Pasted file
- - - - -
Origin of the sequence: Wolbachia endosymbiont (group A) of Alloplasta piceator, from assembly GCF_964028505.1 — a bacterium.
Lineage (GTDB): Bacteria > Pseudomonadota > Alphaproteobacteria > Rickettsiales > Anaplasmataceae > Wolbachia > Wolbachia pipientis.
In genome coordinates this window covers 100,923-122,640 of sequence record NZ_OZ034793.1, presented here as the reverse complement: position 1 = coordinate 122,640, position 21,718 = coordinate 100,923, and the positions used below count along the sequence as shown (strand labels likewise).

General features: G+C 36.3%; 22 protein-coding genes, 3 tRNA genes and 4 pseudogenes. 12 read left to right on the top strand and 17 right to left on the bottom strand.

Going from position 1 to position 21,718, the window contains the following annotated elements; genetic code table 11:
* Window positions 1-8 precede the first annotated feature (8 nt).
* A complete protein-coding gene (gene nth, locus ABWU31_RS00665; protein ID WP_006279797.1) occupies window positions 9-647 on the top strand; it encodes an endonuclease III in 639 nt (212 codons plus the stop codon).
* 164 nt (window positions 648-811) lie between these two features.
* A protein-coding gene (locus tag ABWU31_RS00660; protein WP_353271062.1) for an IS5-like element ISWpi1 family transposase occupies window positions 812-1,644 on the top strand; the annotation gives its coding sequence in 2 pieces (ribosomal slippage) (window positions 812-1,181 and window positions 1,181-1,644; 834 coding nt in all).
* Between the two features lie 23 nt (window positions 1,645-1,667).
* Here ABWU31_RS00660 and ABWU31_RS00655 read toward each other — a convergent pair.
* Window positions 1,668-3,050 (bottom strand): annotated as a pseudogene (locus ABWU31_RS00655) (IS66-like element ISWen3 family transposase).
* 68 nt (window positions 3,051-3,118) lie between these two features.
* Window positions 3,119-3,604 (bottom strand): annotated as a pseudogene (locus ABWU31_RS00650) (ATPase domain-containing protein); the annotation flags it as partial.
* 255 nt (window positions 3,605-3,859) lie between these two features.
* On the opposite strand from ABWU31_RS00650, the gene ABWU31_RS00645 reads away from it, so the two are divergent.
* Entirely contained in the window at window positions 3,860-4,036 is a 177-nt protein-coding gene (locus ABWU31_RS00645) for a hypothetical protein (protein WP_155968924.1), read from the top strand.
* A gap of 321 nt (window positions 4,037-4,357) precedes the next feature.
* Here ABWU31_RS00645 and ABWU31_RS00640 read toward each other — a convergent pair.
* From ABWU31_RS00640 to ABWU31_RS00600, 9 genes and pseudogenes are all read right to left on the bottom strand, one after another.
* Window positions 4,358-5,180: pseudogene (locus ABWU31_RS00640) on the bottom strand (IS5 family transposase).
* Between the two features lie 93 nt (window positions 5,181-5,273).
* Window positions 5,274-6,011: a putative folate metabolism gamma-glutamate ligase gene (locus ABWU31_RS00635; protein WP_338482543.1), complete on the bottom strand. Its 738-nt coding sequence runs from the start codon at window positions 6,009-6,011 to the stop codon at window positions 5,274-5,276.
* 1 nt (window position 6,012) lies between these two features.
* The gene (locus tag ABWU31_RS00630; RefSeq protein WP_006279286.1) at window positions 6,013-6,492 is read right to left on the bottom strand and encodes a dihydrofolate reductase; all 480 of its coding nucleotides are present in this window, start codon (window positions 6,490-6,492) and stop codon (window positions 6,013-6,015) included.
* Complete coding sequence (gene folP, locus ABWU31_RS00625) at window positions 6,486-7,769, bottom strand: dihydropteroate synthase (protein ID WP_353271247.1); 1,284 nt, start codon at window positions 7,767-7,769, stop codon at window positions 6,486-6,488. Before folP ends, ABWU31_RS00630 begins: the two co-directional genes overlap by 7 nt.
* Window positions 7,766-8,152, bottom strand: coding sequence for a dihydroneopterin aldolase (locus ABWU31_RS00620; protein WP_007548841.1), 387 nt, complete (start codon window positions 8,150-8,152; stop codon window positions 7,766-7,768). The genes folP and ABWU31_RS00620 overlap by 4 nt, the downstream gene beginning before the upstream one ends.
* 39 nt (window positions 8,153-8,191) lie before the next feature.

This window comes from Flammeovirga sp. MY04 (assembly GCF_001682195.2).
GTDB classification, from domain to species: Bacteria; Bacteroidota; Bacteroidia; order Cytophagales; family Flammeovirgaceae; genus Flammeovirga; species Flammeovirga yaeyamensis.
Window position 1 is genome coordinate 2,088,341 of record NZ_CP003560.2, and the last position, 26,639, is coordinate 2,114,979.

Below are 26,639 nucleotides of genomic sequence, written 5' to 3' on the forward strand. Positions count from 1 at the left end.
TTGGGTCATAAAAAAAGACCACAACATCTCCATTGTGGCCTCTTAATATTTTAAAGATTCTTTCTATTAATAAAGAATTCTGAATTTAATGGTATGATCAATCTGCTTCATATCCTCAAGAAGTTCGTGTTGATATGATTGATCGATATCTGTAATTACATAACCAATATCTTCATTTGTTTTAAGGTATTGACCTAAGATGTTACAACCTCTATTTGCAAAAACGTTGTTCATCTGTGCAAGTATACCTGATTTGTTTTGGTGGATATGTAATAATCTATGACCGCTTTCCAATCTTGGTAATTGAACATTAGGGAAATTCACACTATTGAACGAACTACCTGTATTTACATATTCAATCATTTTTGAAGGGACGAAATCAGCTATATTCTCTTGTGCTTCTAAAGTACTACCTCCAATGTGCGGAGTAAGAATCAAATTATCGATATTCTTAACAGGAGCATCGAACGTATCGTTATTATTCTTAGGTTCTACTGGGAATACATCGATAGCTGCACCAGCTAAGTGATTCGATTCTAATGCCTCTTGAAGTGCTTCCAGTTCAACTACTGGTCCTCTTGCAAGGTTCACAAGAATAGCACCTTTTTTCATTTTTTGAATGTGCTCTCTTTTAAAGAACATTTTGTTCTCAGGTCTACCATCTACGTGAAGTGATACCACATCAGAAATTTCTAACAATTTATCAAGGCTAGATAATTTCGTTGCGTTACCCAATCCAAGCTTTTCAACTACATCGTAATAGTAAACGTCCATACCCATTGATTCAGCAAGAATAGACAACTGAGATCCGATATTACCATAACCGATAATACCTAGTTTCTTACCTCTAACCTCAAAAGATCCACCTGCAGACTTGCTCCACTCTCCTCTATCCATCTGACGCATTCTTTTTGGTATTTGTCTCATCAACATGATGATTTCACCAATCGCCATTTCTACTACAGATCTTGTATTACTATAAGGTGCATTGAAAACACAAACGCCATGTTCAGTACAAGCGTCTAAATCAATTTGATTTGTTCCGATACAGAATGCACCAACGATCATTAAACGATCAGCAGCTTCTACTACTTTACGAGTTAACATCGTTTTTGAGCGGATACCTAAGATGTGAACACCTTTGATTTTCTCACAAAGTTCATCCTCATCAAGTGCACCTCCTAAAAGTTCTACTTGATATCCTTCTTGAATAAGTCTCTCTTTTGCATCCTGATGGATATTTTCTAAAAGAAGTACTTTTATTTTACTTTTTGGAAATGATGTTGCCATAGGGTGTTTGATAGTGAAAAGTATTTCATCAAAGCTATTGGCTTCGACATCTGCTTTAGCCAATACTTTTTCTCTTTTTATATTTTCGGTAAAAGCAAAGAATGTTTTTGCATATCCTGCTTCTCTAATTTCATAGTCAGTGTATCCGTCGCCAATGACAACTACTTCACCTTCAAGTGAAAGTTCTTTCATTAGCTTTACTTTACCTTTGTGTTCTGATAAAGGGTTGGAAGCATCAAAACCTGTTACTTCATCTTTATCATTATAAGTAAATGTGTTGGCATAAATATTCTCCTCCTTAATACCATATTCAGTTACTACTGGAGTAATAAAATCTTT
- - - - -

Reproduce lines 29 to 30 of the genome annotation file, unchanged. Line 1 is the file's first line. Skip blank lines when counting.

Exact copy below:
This window comes from Flammeovirga sp. MY04 (assembly GCF_001682195.2).
GTDB classification, from domain to species: Bacteria; Bacteroidota; Bacteroidia; order Cytophagales; family Flammeovirgaceae; genus Flammeovirga; species Flammeovirga yaeyamensis.